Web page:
Well, certainly, my friend--no use setting off a gang-war by my insistence on wearing a ball cap with an American flag on the front. (Later when I got home, I read the brochure I picked up, and sure enough, it’s right there in the rules, right above the thing that says shirts are supposed to be tucked in. Yet another infraction that I committed, although one thankfully I was not called to account for.)
The girl at the laser tag counter said they had a group in the room and it probably wasn’t going to finish up until nearly five. “MAYBE YOU SHOULD COME BACK TOMORROW!?”
Maybe. But someone was surely going to be disappointed. I tried my luck again with the old lady at the front, but she was steadfast in her refusal to sell the kids a skate pass, so I distracted them with the promise of playing some video games. They played a couple of things, but their favorite is skeeball, mainly because it spits out tickets faster than anything else. So, they took turns playing that, while I fended off a little feral boy with a fat grimy face and a buzz cut who wandered over to where Catherine was playing and started to take one of her balls. “SORRY, BUDDY! BUT, THAT’S HER BALL--YOU HAVE TO GO PLAY ON YOUR OWN MACHINE, OKAY?!” He looked at me like I’d grown a third eyeball. I don’t know where his parent(s) were, but he latched onto us like a limpet. We went and got some more tokens and came back to play some more, and there he was again. “KIN I HAVE A TOKEN?” “YES! GO GET ONE FROM YOUR PARENTS!” He finally wandered off.
And, then, it was time for the place to close (temporarily--they open back up at 7:00, but I didn’t let anyone in my crew know that) and we went on to get our tickets redeemed. Jonathan got six army men and a Chinese finger prison, and Cat got three Hershey’s kisses and a Chinese finger prison, and I got a headache the size of all outdoors.
Back up to the top of the hill, and fixed myself a nice Motrin and Diet Coke cocktail. Mmmm.
Suppertime then, then baths and beddie-bye for them all, and yet more computing dilemmas to be solved. Most of which could have been solved had someone not been so very frightened of computers.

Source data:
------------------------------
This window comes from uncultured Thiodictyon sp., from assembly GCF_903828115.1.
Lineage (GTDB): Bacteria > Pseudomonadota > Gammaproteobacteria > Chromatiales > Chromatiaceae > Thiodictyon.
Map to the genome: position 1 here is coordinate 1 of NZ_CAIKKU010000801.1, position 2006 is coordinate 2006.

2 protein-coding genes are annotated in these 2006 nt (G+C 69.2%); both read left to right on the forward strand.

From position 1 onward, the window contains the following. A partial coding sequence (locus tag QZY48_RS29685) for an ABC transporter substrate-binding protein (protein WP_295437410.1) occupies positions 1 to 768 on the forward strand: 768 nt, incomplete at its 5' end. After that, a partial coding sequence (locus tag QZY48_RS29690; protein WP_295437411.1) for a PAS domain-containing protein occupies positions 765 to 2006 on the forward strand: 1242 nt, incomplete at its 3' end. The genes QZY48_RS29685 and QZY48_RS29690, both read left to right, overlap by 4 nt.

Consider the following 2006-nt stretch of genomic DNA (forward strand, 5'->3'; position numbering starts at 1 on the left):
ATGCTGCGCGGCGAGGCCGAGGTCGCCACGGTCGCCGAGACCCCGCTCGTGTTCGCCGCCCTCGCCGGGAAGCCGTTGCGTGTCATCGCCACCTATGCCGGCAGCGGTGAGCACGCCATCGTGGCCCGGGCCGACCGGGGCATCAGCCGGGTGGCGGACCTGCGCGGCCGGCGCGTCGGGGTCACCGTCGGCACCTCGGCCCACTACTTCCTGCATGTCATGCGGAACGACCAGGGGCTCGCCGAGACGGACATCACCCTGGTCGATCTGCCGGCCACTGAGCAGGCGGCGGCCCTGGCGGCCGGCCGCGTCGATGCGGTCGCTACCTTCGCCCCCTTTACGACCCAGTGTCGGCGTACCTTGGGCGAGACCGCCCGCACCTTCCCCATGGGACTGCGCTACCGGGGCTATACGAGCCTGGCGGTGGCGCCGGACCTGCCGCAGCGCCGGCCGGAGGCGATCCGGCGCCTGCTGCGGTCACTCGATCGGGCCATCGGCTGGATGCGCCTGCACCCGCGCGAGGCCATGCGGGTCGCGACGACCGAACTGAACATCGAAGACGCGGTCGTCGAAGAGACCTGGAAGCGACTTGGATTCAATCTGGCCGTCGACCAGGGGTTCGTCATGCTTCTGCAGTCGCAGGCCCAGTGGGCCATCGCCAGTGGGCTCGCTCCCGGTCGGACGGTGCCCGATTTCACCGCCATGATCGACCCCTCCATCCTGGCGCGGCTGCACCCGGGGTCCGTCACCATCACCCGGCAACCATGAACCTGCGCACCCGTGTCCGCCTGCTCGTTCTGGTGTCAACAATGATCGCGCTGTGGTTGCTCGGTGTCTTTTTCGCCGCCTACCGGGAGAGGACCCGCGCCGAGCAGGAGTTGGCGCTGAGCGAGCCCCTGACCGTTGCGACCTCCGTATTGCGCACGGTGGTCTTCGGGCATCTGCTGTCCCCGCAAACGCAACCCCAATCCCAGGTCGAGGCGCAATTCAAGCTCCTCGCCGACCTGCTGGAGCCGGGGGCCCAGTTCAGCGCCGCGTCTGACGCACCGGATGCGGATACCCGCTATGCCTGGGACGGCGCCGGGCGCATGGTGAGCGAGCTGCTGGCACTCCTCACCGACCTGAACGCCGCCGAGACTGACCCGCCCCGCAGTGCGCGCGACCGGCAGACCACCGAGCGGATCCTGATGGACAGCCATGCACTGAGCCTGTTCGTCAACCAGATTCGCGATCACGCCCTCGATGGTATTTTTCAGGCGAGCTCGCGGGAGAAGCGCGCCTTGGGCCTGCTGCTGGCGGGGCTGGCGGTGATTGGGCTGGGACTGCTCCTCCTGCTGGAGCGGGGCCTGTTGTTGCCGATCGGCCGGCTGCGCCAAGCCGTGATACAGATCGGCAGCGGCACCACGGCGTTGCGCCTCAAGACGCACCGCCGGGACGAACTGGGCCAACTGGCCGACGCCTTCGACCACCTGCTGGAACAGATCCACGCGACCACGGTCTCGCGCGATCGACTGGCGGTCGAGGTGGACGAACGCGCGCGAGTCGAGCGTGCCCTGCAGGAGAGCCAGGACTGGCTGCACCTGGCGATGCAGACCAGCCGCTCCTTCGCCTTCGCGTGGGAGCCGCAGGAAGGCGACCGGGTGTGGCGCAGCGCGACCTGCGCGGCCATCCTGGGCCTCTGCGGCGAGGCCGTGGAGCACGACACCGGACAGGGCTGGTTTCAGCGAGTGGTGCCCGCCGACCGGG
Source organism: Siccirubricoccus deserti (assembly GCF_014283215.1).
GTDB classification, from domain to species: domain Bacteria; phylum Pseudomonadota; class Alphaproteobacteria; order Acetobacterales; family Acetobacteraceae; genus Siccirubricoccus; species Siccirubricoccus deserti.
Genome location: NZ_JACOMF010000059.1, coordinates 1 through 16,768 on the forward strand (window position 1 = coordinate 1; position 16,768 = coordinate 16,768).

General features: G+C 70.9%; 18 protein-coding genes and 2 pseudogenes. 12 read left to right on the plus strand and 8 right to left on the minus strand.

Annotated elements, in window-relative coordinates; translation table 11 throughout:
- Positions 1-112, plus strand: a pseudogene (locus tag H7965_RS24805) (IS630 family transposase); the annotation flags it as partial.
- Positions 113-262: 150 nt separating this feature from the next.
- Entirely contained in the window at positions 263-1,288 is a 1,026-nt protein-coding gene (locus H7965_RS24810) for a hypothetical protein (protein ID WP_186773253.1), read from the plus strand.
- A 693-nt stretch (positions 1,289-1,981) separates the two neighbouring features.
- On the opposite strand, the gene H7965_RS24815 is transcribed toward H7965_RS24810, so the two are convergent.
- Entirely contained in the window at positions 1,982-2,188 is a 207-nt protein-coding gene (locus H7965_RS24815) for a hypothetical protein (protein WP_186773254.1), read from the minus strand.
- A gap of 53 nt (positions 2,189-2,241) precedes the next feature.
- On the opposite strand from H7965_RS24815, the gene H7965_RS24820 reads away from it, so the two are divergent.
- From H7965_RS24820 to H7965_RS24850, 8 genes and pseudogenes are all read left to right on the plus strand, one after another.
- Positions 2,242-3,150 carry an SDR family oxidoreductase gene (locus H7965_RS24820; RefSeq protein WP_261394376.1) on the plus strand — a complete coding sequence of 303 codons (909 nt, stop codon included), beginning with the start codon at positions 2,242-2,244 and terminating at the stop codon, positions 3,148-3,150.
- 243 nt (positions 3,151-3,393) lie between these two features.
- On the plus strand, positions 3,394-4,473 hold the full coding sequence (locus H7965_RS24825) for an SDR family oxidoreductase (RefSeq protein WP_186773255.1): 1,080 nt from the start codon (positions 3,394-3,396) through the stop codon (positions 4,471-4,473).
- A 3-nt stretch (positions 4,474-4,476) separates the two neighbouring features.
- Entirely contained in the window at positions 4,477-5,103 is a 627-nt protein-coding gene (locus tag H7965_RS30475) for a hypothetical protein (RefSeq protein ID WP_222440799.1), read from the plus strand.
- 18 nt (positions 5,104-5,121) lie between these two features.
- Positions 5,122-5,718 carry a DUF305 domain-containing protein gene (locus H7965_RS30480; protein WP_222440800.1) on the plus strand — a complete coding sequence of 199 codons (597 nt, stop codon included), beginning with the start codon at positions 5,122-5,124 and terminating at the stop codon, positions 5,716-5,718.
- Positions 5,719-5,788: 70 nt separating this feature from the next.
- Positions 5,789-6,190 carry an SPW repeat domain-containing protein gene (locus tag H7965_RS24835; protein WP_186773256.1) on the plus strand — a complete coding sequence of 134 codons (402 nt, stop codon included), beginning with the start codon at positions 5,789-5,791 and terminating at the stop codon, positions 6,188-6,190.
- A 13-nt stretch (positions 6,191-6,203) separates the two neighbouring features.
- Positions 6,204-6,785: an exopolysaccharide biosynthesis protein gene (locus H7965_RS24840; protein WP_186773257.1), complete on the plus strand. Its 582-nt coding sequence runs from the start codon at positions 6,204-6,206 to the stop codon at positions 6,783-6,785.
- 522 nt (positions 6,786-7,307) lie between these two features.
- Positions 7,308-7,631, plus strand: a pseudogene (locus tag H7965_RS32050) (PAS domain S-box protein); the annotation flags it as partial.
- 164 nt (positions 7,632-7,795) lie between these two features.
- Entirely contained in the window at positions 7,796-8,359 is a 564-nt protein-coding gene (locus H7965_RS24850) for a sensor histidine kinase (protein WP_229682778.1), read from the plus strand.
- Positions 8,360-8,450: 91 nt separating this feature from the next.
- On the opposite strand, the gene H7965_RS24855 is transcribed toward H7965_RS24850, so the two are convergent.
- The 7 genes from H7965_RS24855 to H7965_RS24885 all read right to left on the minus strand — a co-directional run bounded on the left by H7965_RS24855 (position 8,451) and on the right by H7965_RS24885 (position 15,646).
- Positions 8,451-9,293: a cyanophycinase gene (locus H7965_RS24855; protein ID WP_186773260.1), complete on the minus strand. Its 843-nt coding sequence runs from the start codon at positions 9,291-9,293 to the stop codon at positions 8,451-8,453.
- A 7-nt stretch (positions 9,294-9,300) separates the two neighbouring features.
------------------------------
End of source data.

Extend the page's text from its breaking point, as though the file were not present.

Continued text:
Up early Sunday, turned on Good Morning, America and listened to the guy who secretly taped George Bush, yawned, took my shower, got everyone else up and dressed and fed, on to church, taught the kids about Timothy and Lois and Eunice, had an abbreviated worship service because our preacher has managed to come down with some sort of respiratory crud (imagine that!), and then on back to home for a little while. “Can we go skate now, Daddy?”
Daddy really just wanted to vegetate, and there was also the issue of getting the rest of the laundry folded, so I managed to forestall skating by promising to do it this upcoming Saturday instead, and with the promise of letting them watch First Daughter, yet another in a long string of movies about a Fresh-Faced Late-Teen Girl On the Verge of Womanhood Who Has an Emotionally-Distant (Yet Loving) Father Who Is Very Powerful, Requiring That The Girl Adhere to an Artificially High Standard of Conduct, When All She Really Wants is to Just Be A Regular Teen Girl and Take XTC. Well, maybe not the last part.(See also Chasing Liberty, Princess Diary, etc., etc.)
Anyway, it was just crap of a particularly clueless and ill-begotten nature, which meant that our resident 14 year old LOVED it. I folded clothes and read the newspaper. And then, after THAT was over, it was time for Jonathan and Daddy to pick a movie.
Yep, as promised, Bill and Ted’s Excellent Adventure! Let me tell you, Keanu’s a heck of a lot more fun in this than The Matrix, and it’s quite notable for the appearance of the gamine Jane Wiedlin of the Go-Gos as Jean d’Arc.
Boy was quite taken with the whole experience. Dude.
Time to head back to church then, and then back home, and then, finally to bed.
And now, here we all are again. I think I’ll see if I can find something to eat that doesn’t taste like paste.